The world has seldom witnessed such a tribute as is in evidence today in more than two score countries around the world. In a sense there is a desire to honour the memory of one of the greatest men England ever produced, but it is much more than the desire to do honour. There is apparently an urge to recapture something of the spirit which not only changed but transformed the life of John Wesley.
In 1703 a son, John, was born to Samuel and Susanna Wesley in the Anglican Parsonage home at Epworth, England. The father was for nearly four decades the Vicar of the church in this country community. The brilliant God-fearing mother had a remarkable influence upon all of her children and sent them out from a modest home but one in which a high degree of culture and of character was given to each as an invaluable heritage. John Wesley became a charity boy in Charterhouse School. A recent head-master of the school said proudly, “We count John Wesley as the greatest of many Carthusians”. On the school roster are the names of the poet Addison, the novelist Thackeray and Baden-Powel, Scoutmaster of the World!
Next came a scholarship in Oxford University where John Wesley was soon known as an earnest and intelligent student. Following his graduation he became a Fellow of Lincoln College, was ordained in 1725 as Deacon in the Anglican Church and in 1728, at the age of 25, as presbyter or priest. During his student days he and his brother were members of a small group of serious-minded students who associated themselves together in what was known as “The Holy Club”. They endured jeers from fellow students who considered them a group of impractical dreamers. Undeterred, this group of students sought, in the midst of a period of religious indifference, for a deepening of their Christian faith.
At the age of 32, he and his brother accepted appointment to the new colony in Georgia. Charles’ appointment was as secretary to the founder. Colonel Oglethorpe organised this colony to provide opportunity for English debtors to rebuild their lives in the new world. John went as a missionary to the American Indians, whom he found so unapproachable that it was necessary for him to divert his attention to a ministry among the English colonists. After two years he returned to England in complete despair. His service in Georgia is unquestionably a record of defeat caused primarily because of an inclination to compel people to be religious. The return journey, however, provided a contact with a group of God-fearing people known as the Moravians, who had learned something of the assurance that can be found in the Christian faith. He was deeply impressed by the courage of even the women and children of this group when a terrible winter storm threatened to swamp the tiny sailing vessel. From them he learned that one could experience a relationship with God which could give a satisfying and courageous religious note in many of the churches but his message was not one of attractive power but more the message of a John the Baptist warning the people of their godlessness and of the wrath to come.
William Blackstone, the great jurist, wrote of this period in English life. He made a round of the leading London churches and gave his conclusion as follows: “That he did not hear in any sermon more of Christianity than could be heard in the writings of Cicero; nor could he make out from the content of the preaching whether the preacher was a disciple of Confucius, Mohammed, or Christ!”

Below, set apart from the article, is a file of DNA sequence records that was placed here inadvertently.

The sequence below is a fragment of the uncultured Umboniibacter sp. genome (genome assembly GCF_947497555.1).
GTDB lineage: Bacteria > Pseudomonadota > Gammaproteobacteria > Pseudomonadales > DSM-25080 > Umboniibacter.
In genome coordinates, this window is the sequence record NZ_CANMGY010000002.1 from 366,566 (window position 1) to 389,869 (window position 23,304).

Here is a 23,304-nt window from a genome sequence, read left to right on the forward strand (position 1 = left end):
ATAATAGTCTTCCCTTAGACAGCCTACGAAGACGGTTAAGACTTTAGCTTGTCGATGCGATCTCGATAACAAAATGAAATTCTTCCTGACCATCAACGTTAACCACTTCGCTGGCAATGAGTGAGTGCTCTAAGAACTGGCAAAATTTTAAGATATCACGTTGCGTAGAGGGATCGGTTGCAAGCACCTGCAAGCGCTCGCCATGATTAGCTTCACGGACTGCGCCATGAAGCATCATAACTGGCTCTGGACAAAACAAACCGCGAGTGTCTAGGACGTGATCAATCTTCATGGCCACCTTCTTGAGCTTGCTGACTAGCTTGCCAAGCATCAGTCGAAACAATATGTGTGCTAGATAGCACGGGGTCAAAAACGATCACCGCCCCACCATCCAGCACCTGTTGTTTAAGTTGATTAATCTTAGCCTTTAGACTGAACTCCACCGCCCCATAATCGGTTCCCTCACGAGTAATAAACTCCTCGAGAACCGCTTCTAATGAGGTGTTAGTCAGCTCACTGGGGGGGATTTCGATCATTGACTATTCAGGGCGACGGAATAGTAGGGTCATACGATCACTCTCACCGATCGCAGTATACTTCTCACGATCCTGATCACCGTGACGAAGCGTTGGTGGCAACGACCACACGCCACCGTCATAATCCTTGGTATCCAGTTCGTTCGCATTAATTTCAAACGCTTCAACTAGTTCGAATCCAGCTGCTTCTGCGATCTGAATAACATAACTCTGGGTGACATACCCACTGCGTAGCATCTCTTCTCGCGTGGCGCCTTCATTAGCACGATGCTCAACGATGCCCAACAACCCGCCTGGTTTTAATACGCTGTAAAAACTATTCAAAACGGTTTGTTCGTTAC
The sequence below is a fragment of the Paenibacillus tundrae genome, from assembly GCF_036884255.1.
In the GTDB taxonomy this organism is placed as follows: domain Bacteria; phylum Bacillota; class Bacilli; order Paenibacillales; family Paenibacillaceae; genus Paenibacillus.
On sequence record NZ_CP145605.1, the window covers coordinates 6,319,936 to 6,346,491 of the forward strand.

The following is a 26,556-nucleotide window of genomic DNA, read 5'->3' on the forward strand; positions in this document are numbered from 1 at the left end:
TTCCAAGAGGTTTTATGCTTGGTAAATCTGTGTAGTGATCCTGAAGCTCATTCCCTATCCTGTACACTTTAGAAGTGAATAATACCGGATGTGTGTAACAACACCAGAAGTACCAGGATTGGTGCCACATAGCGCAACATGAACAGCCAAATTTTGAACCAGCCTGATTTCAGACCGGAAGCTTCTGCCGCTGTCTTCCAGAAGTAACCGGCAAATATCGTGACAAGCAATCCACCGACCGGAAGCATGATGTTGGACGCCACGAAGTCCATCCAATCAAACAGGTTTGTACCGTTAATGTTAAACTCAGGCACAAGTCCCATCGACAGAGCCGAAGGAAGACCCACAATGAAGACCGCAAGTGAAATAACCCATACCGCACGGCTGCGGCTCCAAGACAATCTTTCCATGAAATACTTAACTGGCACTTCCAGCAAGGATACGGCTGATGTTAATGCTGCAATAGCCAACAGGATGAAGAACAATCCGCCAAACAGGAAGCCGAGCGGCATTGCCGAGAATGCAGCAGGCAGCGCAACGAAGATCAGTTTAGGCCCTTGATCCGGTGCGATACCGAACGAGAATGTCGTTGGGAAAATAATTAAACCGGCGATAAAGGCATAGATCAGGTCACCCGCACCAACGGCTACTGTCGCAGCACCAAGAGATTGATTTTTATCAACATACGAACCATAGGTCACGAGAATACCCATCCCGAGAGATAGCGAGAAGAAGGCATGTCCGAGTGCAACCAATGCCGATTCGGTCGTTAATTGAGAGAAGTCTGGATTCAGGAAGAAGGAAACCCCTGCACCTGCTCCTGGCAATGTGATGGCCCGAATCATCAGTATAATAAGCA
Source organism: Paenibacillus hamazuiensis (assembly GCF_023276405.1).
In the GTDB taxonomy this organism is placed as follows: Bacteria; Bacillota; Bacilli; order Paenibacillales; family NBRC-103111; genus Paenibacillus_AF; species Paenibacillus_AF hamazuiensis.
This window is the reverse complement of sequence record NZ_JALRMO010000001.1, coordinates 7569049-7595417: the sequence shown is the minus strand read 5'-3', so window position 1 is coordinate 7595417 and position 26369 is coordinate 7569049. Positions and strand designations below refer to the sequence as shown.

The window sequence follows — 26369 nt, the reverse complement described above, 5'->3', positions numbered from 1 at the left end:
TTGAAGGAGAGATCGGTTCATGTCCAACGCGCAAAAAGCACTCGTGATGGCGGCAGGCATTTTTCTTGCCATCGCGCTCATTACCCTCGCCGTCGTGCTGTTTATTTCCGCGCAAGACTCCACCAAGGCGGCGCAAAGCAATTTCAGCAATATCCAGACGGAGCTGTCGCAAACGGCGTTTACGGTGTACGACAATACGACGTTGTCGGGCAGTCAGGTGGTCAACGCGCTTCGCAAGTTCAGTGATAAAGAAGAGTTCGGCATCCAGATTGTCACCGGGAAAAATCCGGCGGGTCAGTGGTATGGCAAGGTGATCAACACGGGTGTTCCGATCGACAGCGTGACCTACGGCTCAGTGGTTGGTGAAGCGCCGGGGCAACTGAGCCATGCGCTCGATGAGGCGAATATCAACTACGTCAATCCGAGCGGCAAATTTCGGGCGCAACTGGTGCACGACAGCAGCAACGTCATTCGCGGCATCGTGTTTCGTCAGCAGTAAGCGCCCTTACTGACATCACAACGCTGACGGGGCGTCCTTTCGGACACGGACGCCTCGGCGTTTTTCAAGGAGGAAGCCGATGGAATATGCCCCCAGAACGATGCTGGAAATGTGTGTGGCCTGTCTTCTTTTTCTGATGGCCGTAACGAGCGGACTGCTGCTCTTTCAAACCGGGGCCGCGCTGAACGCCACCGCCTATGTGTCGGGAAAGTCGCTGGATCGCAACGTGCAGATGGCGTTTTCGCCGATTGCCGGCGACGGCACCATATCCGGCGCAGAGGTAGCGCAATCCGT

The earnestness of purpose on the part of John Wesley could not long go unrewarded. His fine background added to his remarkable university experience both as a student and as fellow of Lincoln College, and his earnest attempts to be of service to the people as a clergyman in the Established Church, were insufficient to make him a vital spiritual influence. Not long since in a pocket in an outlying region of the Levant a traveller found a group of some five thousand people who were followers of John the Baptist but who had not yet, after 19 centuries, heard of the Message of forgiveness of sins and of salvation through Jesus Christ.
On May 24, 1738 John Wesley in the afternoon attended a service in St. Paul’s Cathedral. There the anthem stirred him as the choir chanted the words from the 130th Psalm. “Out of the depths have I called unto Thee”. That same evening, as he records in his diary, he went very unwillingly to a meeting of a small religious society, in Aldersgate Street, London. “I think it was about five this morning that I opened my Testament upon these words: “There are given unto us exceeding great and precious promises, even that ye should be partakers of the divine nature” (2 Pet. 1:4). Just as I went out I opened it again on these words, ‘Thou art not far from the kingdom of God’.
In the afternoon I was asked to go to St. Paul’s. The anthem was ‘Out of the deep have I called unto Thee, O Lord: Lord, hear my voice. O let Thine ears consider well the voice of my complaint. If Thou, Lord, wilt be extreme to mark what is done amiss, O Lord, who may abide it? For there is mercy with Thee; therefore Thou shalt be feared. O Israel, trust in the Lord; for with the Lord there is mercy, and with Him is plenteous redemption. And He shall redeem Israel from all his sins’. In the evening I went very unwillingly to a society in Aldersgate Street, where one was reading Luther’s preface to the Epistle to the Romans. About a quarter before nine, while he was describing the change which God works in the heart through faith in Christ, I felt my heart strangely warmed. I felt I did trust in Christ, Christ alone, for salvation; and an assurance was given me that He had taken away my sins, even mine, and saved me from the law of sin and death.”